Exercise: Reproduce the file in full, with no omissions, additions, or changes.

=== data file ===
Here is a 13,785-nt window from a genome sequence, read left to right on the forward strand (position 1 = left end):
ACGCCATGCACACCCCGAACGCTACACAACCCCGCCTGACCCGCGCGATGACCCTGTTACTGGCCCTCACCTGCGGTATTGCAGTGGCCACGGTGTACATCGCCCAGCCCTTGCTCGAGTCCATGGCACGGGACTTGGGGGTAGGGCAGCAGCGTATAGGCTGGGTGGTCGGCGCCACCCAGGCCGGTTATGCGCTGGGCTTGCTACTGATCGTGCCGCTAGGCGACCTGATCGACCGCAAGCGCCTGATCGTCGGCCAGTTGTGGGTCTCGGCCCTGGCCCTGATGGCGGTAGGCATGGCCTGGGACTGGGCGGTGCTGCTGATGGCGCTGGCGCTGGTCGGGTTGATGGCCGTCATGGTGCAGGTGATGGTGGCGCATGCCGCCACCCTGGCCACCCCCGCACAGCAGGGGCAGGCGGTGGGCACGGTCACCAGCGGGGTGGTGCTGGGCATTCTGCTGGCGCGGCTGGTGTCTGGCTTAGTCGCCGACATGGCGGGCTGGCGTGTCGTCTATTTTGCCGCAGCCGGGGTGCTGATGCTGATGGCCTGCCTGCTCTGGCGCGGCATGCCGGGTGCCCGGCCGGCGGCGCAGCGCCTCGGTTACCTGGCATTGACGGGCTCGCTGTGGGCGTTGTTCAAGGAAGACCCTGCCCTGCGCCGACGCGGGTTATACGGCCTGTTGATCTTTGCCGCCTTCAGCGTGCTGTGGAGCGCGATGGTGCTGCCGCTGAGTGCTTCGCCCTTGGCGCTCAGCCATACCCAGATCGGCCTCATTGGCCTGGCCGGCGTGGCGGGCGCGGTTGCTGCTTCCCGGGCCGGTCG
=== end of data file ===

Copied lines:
Here is a 13,785-nt window from a genome sequence, read left to right on the forward strand (position 1 = left end):
ACGCCATGCACACCCCGAACGCTACACAACCCCGCCTGACCCGCGCGATGACCCTGTTACTGGCCCTCACCTGCGGTATTGCAGTGGCCACGGTGTACATCGCCCAGCCCTTGCTCGAGTCCATGGCACGGGACTTGGGGGTAGGGCAGCAGCGTATAGGCTGGGTGGTCGGCGCCACCCAGGCCGGTTATGCGCTGGGCTTGCTACTGATCGTGCCGCTAGGCGACCTGATCGACCGCAAGCGCCTGATCGTCGGCCAGTTGTGGGTCTCGGCCCTGGCCCTGATGGCGGTAGGCATGGCCTGGGACTGGGCGGTGCTGCTGATGGCGCTGGCGCTGGTCGGGTTGATGGCCGTCATGGTGCAGGTGATGGTGGCGCATGCCGCCACCCTGGCCACCCCCGCACAGCAGGGGCAGGCGGTGGGCACGGTCACCAGCGGGGTGGTGCTGGGCATTCTGCTGGCGCGGCTGGTGTCTGGCTTAGTCGCCGACATGGCGGGCTGGCGTGTCGTCTATTTTGCCGCAGCCGGGGTGCTGATGCTGATGGCCTGCCTGCTCTGGCGCGGCATGCCGGGTGCCCGGCCGGCGGCGCAGCGCCTCGGTTACCTGGCATTGACGGGCTCGCTGTGGGCGTTGTTCAAGGAAGACCCTGCCCTGCGCCGACGCGGGTTATACGGCCTGTTGATCTTTGCCGCCTTCAGCGTGCTGTGGAGCGCGATGGTGCTGCCGCTGAGTGCTTCGCCCTTGGCGCTCAGCCATACCCAGATCGGCCTCATTGGCCTGGCCGGCGTGGCGGGCGCGGTTGCTGCTTCCCGGGCCGGTCG